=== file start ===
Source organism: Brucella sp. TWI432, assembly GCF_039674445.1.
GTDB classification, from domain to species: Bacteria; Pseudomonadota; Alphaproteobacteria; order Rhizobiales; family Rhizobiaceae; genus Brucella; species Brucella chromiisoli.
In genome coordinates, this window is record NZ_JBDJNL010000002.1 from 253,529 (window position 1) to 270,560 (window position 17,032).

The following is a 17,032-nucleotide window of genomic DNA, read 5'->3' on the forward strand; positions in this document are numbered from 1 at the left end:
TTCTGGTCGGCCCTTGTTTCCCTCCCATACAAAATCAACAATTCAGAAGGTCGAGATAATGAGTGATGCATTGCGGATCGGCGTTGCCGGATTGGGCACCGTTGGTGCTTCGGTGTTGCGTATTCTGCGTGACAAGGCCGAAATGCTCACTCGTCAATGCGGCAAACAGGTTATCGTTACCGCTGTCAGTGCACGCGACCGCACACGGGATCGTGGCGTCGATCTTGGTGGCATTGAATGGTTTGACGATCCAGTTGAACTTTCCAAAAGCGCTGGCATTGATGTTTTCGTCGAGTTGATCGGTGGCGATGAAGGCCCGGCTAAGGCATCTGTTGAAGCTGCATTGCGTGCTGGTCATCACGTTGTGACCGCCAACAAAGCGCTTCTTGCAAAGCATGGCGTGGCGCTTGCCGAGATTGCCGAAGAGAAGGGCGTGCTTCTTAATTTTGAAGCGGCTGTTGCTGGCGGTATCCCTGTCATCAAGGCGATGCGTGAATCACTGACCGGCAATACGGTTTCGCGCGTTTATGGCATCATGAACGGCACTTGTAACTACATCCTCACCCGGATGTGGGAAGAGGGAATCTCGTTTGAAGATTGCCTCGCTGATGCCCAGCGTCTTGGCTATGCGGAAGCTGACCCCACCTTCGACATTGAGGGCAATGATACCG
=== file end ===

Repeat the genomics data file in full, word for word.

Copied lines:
Source organism: Brucella sp. TWI432, assembly GCF_039674445.1.
GTDB classification, from domain to species: Bacteria; Pseudomonadota; Alphaproteobacteria; order Rhizobiales; family Rhizobiaceae; genus Brucella; species Brucella chromiisoli.
In genome coordinates, this window is record NZ_JBDJNL010000002.1 from 253,529 (window position 1) to 270,560 (window position 17,032).

The following is a 17,032-nucleotide window of genomic DNA, read 5'->3' on the forward strand; positions in this document are numbered from 1 at the left end:
TTCTGGTCGGCCCTTGTTTCCCTCCCATACAAAATCAACAATTCAGAAGGTCGAGATAATGAGTGATGCATTGCGGATCGGCGTTGCCGGATTGGGCACCGTTGGTGCTTCGGTGTTGCGTATTCTGCGTGACAAGGCCGAAATGCTCACTCGTCAATGCGGCAAACAGGTTATCGTTACCGCTGTCAGTGCACGCGACCGCACACGGGATCGTGGCGTCGATCTTGGTGGCATTGAATGGTTTGACGATCCAGTTGAACTTTCCAAAAGCGCTGGCATTGATGTTTTCGTCGAGTTGATCGGTGGCGATGAAGGCCCGGCTAAGGCATCTGTTGAAGCTGCATTGCGTGCTGGTCATCACGTTGTGACCGCCAACAAAGCGCTTCTTGCAAAGCATGGCGTGGCGCTTGCCGAGATTGCCGAAGAGAAGGGCGTGCTTCTTAATTTTGAAGCGGCTGTTGCTGGCGGTATCCCTGTCATCAAGGCGATGCGTGAATCACTGACCGGCAATACGGTTTCGCGCGTTTATGGCATCATGAACGGCACTTGTAACTACATCCTCACCCGGATGTGGGAAGAGGGAATCTCGTTTGAAGATTGCCTCGCTGATGCCCAGCGTCTTGGCTATGCGGAAGCTGACCCCACCTTCGACATTGAGGGCAATGATACCG